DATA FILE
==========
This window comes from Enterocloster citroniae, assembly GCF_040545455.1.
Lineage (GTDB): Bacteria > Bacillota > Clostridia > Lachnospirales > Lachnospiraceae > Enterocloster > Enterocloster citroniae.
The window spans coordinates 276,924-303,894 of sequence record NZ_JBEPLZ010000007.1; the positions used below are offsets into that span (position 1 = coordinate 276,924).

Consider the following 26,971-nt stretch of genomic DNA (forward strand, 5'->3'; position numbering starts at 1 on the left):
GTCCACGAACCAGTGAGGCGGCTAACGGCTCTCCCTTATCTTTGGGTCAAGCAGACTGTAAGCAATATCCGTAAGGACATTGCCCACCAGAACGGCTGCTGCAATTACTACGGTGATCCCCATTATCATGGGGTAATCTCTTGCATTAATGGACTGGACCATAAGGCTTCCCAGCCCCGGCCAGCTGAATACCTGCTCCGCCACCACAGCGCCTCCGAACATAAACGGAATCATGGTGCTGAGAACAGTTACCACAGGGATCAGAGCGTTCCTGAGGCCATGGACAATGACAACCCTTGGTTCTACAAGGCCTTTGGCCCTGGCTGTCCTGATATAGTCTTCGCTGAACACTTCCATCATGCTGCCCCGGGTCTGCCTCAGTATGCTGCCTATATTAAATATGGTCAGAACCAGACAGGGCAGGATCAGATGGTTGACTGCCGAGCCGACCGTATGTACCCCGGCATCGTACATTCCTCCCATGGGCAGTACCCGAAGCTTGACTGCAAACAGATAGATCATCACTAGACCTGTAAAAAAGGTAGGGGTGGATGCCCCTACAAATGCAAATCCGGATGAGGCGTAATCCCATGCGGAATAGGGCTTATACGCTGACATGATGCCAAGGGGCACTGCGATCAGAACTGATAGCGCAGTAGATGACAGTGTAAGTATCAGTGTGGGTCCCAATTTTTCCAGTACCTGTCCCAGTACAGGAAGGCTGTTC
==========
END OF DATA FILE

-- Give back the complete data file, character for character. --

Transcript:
This window comes from Enterocloster citroniae, assembly GCF_040545455.1.
Lineage (GTDB): Bacteria > Bacillota > Clostridia > Lachnospirales > Lachnospiraceae > Enterocloster > Enterocloster citroniae.
The window spans coordinates 276,924-303,894 of sequence record NZ_JBEPLZ010000007.1; the positions used below are offsets into that span (position 1 = coordinate 276,924).

Consider the following 26,971-nt stretch of genomic DNA (forward strand, 5'->3'; position numbering starts at 1 on the left):
GTCCACGAACCAGTGAGGCGGCTAACGGCTCTCCCTTATCTTTGGGTCAAGCAGACTGTAAGCAATATCCGTAAGGACATTGCCCACCAGAACGGCTGCTGCAATTACTACGGTGATCCCCATTATCATGGGGTAATCTCTTGCATTAATGGACTGGACCATAAGGCTTCCCAGCCCCGGCCAGCTGAATACCTGCTCCGCCACCACAGCGCCTCCGAACATAAACGGAATCATGGTGCTGAGAACAGTTACCACAGGGATCAGAGCGTTCCTGAGGCCATGGACAATGACAACCCTTGGTTCTACAAGGCCTTTGGCCCTGGCTGTCCTGATATAGTCTTCGCTGAACACTTCCATCATGCTGCCCCGGGTCTGCCTCAGTATGCTGCCTATATTAAATATGGTCAGAACCAGACAGGGCAGGATCAGATGGTTGACTGCCGAGCCGACCGTATGTACCCCGGCATCGTACATTCCTCCCATGGGCAGTACCCGAAGCTTGACTGCAAACAGATAGATCATCACTAGACCTGTAAAAAAGGTAGGGGTGGATGCCCCTACAAATGCAAATCCGGATGAGGCGTAATCCCATGCGGAATAGGGCTTATACGCTGACATGATGCCAAGGGGCACTGCGATCAGAACTGATAGCGCAGTAGATGACAGTGTAAGTATCAGTGTGGGTCCCAATTTTTCCAGTACCTGTCCCAGTACAGGAAGGCTGTTC